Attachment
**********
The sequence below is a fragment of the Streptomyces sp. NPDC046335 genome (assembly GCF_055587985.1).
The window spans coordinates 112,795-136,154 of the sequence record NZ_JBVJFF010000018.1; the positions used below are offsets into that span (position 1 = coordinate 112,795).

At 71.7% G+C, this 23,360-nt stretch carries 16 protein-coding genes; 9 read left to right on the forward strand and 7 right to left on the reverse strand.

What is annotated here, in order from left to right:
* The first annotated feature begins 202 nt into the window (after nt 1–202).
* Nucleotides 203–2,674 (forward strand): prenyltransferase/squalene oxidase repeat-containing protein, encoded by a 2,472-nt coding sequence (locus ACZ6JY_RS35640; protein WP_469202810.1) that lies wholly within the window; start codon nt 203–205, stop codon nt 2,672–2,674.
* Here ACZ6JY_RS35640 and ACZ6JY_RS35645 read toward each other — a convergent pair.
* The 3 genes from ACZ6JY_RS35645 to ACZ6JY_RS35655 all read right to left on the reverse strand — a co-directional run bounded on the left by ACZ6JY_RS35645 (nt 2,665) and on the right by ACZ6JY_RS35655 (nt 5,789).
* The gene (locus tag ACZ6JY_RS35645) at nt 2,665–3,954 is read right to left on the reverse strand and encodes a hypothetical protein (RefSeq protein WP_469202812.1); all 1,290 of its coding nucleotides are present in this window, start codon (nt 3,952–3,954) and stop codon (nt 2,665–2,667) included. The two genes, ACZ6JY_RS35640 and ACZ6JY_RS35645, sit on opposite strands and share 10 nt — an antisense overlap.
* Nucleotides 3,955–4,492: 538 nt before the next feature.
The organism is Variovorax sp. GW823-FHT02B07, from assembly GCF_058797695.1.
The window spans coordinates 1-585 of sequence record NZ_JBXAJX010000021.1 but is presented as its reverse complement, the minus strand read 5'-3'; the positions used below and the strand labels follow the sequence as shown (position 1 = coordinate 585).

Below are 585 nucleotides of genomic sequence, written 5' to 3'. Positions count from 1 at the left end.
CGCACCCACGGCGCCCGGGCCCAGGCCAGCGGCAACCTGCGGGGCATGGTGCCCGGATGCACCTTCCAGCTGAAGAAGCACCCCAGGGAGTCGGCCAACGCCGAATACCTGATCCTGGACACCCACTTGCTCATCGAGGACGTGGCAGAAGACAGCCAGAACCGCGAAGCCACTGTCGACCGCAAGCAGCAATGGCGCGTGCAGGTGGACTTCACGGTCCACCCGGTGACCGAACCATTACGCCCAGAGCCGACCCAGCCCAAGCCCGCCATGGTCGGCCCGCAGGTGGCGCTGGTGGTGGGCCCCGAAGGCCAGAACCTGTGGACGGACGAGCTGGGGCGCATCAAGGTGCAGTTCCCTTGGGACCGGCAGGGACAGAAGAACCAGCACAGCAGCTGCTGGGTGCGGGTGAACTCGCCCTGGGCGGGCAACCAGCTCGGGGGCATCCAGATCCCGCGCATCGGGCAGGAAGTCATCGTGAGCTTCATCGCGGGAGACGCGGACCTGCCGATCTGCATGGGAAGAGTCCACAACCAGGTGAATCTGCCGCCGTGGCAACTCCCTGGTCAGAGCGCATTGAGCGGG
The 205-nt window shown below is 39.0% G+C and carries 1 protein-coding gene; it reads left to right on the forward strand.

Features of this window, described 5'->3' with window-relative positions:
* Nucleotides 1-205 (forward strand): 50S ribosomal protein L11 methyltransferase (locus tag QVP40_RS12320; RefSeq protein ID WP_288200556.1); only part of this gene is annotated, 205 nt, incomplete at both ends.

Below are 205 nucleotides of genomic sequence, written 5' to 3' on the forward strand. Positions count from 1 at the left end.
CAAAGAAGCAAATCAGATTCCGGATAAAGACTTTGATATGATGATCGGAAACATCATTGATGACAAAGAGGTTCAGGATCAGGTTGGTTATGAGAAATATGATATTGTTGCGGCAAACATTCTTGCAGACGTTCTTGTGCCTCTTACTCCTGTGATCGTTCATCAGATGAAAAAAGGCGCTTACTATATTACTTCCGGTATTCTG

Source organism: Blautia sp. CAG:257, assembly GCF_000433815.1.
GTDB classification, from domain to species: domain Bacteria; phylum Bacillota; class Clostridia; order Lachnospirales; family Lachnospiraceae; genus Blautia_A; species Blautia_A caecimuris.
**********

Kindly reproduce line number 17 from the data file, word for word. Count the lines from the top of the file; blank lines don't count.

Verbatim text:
* Nucleotides 1-205 (forward strand): 50S ribosomal protein L11 methyltransferase (locus tag QVP40_RS12320; RefSeq protein ID WP_288200556.1); only part of this gene is annotated, 205 nt, incomplete at both ends.